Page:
Yeah, I think I was trying to target CII, not specifics of a badge
program, sorry. Is there a more appropriate CII list?

I need to go study on what a CII badge means, and how that applies to
firmware. I'll write up my CII firmware notes and figure out where is
best place to discuss this at CII.

Thanks,
Lee


Emily Ratliff <eratliff@...>
 

Hi Lee,

The more appropriate list is CII-discuss. As we discussed via email, I will continue to recommend that the UEFI Forum (for the CA topic) or the Open Compute (for the binary firmware blobs) be considered for this topic rather than CII.

https://lists.coreinfrastructure.org/mailman/listinfo/cii-discuss


Emily

On Fri, Sep 4, 2015 at 5:04 PM, Blibbet <blibbet@...> wrote:
> I agree, but I think the "badging" work is the wrong forum for *that*
> problem. It may be a *CII* issue, conceivably, but it's not really
> a "badge".
...
> I think that'd be better addressed by creating a proposal for a new
> CII-funded project.  This mailing list just focuses on the "badging"
> work for OSS projects.

Yeah, I think I was trying to target CII, not specifics of a badge
program, sorry. Is there a more appropriate CII list?

I need to go study on what a CII badge means, and how that applies to
firmware. I'll write up my CII firmware notes and figure out where is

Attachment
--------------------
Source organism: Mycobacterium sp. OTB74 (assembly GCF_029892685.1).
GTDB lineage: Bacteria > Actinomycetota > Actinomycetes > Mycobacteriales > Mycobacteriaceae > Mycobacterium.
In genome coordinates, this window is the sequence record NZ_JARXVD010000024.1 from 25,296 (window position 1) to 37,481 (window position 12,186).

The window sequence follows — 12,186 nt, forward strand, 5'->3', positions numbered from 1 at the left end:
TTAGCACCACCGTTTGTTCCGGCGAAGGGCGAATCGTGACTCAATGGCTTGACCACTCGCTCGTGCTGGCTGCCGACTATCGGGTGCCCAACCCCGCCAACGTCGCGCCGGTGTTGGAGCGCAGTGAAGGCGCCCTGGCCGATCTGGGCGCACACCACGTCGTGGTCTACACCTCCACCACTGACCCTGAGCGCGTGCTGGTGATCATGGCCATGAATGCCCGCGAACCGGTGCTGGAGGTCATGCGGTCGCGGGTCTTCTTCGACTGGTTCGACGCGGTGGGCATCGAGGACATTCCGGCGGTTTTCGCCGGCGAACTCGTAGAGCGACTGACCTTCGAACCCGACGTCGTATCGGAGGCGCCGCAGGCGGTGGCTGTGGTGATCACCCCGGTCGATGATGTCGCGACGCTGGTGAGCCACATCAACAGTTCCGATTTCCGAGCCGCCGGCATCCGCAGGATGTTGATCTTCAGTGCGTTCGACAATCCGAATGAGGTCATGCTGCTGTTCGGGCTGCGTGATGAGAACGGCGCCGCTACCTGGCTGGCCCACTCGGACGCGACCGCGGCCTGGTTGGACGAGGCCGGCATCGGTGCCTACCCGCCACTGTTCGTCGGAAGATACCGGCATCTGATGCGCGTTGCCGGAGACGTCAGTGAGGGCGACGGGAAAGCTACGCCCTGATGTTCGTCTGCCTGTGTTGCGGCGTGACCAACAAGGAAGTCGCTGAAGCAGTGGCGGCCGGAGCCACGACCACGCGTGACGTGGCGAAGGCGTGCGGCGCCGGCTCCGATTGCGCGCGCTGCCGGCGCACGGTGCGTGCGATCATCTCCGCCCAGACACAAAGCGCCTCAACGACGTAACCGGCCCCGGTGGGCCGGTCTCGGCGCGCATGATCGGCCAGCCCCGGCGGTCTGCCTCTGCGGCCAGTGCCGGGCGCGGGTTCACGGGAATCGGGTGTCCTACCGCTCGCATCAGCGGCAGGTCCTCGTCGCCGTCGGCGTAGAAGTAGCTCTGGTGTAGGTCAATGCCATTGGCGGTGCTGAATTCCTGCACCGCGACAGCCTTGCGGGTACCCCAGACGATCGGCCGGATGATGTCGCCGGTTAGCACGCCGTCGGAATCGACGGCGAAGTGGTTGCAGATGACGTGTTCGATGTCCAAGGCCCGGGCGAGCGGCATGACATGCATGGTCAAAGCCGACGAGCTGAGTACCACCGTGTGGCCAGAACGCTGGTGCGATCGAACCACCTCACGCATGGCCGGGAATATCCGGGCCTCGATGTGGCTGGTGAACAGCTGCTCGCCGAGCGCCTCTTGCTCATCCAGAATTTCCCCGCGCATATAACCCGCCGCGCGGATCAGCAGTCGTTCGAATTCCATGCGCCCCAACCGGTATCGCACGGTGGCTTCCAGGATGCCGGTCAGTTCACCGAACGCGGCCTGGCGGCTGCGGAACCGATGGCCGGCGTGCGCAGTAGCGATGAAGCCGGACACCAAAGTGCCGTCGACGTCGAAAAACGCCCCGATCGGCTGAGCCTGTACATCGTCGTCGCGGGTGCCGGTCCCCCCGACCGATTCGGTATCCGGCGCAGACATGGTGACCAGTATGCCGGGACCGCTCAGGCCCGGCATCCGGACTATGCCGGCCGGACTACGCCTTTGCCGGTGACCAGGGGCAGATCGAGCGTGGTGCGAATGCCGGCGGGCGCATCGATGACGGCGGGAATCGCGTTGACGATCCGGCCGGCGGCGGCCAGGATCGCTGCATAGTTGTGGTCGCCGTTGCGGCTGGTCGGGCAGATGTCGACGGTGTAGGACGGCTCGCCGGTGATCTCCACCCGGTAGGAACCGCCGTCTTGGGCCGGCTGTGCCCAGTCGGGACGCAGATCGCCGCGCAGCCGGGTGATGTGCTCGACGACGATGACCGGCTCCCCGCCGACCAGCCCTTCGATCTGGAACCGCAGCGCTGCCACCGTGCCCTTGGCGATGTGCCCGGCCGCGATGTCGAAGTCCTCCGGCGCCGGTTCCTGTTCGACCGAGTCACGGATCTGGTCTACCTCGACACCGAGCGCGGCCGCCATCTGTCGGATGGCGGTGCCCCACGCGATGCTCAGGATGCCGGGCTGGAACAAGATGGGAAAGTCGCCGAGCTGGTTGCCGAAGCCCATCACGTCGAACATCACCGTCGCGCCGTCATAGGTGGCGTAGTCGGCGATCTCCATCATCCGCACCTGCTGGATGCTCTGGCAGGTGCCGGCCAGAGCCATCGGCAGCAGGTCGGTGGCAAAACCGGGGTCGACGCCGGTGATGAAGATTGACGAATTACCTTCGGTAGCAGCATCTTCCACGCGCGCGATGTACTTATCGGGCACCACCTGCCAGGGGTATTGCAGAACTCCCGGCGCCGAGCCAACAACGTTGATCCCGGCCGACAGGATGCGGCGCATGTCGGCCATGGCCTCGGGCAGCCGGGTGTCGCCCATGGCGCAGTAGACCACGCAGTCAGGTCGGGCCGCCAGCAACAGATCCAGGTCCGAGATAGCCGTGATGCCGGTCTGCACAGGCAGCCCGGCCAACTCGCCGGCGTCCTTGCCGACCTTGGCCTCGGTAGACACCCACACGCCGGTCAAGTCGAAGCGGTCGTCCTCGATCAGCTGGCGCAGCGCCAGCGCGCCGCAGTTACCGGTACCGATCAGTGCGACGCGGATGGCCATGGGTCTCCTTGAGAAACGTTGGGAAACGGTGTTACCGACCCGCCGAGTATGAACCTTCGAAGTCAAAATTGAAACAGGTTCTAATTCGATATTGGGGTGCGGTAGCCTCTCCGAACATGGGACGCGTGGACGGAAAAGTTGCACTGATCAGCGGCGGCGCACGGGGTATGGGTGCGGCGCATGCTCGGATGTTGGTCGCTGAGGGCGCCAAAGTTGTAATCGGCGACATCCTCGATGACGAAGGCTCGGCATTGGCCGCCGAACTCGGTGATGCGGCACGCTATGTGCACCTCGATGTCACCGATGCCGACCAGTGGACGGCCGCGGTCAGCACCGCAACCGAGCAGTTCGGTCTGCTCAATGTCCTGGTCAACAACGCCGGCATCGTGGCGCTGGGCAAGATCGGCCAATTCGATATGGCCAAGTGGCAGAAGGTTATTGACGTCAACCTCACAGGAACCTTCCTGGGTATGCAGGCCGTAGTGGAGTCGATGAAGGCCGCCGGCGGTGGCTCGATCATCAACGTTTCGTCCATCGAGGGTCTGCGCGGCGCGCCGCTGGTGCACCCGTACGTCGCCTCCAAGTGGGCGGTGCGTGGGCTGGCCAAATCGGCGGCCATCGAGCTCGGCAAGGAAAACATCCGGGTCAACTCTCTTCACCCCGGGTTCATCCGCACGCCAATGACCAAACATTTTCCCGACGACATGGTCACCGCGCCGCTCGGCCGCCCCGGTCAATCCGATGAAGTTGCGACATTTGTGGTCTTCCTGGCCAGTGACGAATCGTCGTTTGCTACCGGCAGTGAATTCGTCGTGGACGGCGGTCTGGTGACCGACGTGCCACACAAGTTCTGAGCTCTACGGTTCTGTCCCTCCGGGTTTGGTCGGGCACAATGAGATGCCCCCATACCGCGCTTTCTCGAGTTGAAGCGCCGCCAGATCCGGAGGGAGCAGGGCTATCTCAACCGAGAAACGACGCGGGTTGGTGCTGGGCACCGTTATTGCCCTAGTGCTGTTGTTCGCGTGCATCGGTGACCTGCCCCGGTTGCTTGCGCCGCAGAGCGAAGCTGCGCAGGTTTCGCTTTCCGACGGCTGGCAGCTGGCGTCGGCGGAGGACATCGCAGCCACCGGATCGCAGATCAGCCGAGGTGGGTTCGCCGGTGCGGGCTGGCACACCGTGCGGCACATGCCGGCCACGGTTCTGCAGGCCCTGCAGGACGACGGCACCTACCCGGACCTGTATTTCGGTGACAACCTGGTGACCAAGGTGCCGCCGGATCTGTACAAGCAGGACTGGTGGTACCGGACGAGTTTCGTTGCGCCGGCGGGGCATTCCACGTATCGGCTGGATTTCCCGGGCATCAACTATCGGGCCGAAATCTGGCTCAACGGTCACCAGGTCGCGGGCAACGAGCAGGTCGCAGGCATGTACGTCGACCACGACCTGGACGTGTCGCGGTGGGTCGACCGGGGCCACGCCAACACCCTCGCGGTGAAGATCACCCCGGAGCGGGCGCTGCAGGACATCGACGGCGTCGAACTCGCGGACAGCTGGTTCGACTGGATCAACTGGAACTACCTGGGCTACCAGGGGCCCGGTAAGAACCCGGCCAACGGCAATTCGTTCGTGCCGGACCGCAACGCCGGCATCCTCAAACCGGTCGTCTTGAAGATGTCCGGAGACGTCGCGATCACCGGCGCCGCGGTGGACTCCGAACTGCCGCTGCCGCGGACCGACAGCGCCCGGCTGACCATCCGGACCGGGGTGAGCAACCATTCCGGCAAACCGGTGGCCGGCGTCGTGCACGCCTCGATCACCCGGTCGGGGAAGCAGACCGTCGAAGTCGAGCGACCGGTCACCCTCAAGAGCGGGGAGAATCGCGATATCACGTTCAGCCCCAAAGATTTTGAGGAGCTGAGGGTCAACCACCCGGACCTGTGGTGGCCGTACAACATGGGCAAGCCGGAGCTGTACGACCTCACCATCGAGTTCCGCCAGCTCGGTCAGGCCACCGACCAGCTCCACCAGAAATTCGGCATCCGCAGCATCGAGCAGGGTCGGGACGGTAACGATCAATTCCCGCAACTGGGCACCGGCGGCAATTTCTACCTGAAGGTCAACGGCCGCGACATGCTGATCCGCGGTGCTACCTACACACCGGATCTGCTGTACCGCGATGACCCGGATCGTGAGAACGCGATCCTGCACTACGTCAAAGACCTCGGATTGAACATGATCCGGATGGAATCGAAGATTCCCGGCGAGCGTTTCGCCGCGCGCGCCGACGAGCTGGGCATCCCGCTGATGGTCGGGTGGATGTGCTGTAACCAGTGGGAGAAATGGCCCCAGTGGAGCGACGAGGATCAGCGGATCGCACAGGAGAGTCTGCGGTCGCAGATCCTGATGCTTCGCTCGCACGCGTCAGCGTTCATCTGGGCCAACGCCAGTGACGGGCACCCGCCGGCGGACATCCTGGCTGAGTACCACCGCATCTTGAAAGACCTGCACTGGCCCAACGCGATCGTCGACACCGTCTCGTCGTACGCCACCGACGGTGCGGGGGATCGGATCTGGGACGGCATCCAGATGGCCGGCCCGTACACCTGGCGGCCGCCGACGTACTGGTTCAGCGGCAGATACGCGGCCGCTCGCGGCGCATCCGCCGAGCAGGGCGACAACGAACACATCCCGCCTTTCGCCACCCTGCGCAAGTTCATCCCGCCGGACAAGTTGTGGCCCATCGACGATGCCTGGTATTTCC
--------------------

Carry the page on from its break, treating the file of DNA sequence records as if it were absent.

best place to discuss this at CII.

Thanks,
Lee

_______________________________________________
CII-badges mailing list
CII-badges@...
https://lists.coreinfrastructure.org/mailman/listinfo/cii-badges


Enos <temp4282138782@...>
 

Wheeler, David A wrote:
there will always be some criteria that are hard to make perfectly
black-and-white. E.G., the requirement that the project website
"succinctly describe what the software does [...]"
I think it is MUCH better to include important recommendations, even
if they're not required.
This discussion touched different concepts:

1. clear requirements (the project MUST do X)
2. conditional requirements (if X then the project must do Y)
3. fuzzy requirements (the project MUST do X or Y)
4. recommendations (the project SHOULD do X)

You're actually right on including important recommendations. Then I would suggest to label or rephrase them as requirements if possible.


[...] would be difficult to fully automate. [...]
Some of the limits of automation may be partly overcome by asking the project owner to fill a form and then store it in the Github repository:

A1. The project have an official website [YES|NO]
A2. The project website include contact information [YES|NO]
B1. etc.

BadgeApp would then parse the form.

In any case I suggest to deliberately ignore technical difficulties while setting the project goals. It reminds me of projects lowering their data classification rating, just because they did not want to (or could not) implement the corresponding security controls (true story).


it's hard to figure out if something is secure if you can't figure
out what it does :-).
I agree, a definition of security being "to precisely define what to do, and do nothing else" (although with complex systems things get "a bit" more complicated). By the way, are the security and quality of the "business logic" within the scope of this project?


[...] many projects will do more... but only if it's recommended.